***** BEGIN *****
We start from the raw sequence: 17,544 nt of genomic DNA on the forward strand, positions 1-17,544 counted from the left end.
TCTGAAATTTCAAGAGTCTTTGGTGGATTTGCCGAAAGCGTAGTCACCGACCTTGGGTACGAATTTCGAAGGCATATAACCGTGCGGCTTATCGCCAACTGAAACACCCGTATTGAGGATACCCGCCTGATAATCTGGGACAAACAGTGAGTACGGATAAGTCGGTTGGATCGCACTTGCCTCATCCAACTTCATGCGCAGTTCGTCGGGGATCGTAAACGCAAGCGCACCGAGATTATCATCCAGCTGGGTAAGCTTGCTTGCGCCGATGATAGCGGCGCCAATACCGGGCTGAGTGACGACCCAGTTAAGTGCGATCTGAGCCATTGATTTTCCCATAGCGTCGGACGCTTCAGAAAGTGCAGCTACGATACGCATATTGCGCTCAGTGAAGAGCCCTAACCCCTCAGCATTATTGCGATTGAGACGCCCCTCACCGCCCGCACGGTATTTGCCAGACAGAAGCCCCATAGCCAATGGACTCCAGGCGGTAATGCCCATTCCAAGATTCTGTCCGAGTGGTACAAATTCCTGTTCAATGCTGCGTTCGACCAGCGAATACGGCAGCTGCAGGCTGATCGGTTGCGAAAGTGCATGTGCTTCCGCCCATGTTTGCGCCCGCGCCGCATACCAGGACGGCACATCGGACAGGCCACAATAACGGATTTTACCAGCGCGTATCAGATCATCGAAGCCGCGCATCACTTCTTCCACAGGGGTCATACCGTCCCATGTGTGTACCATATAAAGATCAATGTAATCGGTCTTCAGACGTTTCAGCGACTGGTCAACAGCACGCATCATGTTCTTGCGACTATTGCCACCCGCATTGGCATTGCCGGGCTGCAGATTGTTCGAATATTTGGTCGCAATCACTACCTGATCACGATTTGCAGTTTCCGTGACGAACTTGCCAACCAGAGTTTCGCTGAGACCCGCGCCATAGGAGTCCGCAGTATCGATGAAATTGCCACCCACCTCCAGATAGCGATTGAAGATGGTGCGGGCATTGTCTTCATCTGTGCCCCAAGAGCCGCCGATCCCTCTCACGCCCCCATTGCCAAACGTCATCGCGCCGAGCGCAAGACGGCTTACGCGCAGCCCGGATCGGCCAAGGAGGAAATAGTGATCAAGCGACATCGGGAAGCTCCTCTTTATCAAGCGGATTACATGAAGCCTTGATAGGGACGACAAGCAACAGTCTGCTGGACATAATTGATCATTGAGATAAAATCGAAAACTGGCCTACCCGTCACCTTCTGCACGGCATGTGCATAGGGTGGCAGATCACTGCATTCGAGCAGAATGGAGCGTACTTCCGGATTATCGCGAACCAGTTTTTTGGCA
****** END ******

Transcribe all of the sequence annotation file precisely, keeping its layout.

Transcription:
We start from the raw sequence: 17,544 nt of genomic DNA on the forward strand, positions 1-17,544 counted from the left end.
TCTGAAATTTCAAGAGTCTTTGGTGGATTTGCCGAAAGCGTAGTCACCGACCTTGGGTACGAATTTCGAAGGCATATAACCGTGCGGCTTATCGCCAACTGAAACACCCGTATTGAGGATACCCGCCTGATAATCTGGGACAAACAGTGAGTACGGATAAGTCGGTTGGATCGCACTTGCCTCATCCAACTTCATGCGCAGTTCGTCGGGGATCGTAAACGCAAGCGCACCGAGATTATCATCCAGCTGGGTAAGCTTGCTTGCGCCGATGATAGCGGCGCCAATACCGGGCTGAGTGACGACCCAGTTAAGTGCGATCTGAGCCATTGATTTTCCCATAGCGTCGGACGCTTCAGAAAGTGCAGCTACGATACGCATATTGCGCTCAGTGAAGAGCCCTAACCCCTCAGCATTATTGCGATTGAGACGCCCCTCACCGCCCGCACGGTATTTGCCAGACAGAAGCCCCATAGCCAATGGACTCCAGGCGGTAATGCCCATTCCAAGATTCTGTCCGAGTGGTACAAATTCCTGTTCAATGCTGCGTTCGACCAGCGAATACGGCAGCTGCAGGCTGATCGGTTGCGAAAGTGCATGTGCTTCCGCCCATGTTTGCGCCCGCGCCGCATACCAGGACGGCACATCGGACAGGCCACAATAACGGATTTTACCAGCGCGTATCAGATCATCGAAGCCGCGCATCACTTCTTCCACAGGGGTCATACCGTCCCATGTGTGTACCATATAAAGATCAATGTAATCGGTCTTCAGACGTTTCAGCGACTGGTCAACAGCACGCATCATGTTCTTGCGACTATTGCCACCCGCATTGGCATTGCCGGGCTGCAGATTGTTCGAATATTTGGTCGCAATCACTACCTGATCACGATTTGCAGTTTCCGTGACGAACTTGCCAACCAGAGTTTCGCTGAGACCCGCGCCATAGGAGTCCGCAGTATCGATGAAATTGCCACCCACCTCCAGATAGCGATTGAAGATGGTGCGGGCATTGTCTTCATCTGTGCCCCAAGAGCCGCCGATCCCTCTCACGCCCCCATTGCCAAACGTCATCGCGCCGAGCGCAAGACGGCTTACGCGCAGCCCGGATCGGCCAAGGAGGAAATAGTGATCAAGCGACATCGGGAAGCTCCTCTTTATCAAGCGGATTACATGAAGCCTTGATAGGGACGACAAGCAACAGTCTGCTGGACATAATTGATCATTGAGATAAAATCGAAAACTGGCCTACCCGTCACCTTCTGCACGGCATGTGCATAGGGTGGCAGATCACTGCATTCGAGCAGAATGGAGCGTACTTCCGGATTATCGCGAACCAGTTTTTTGGCA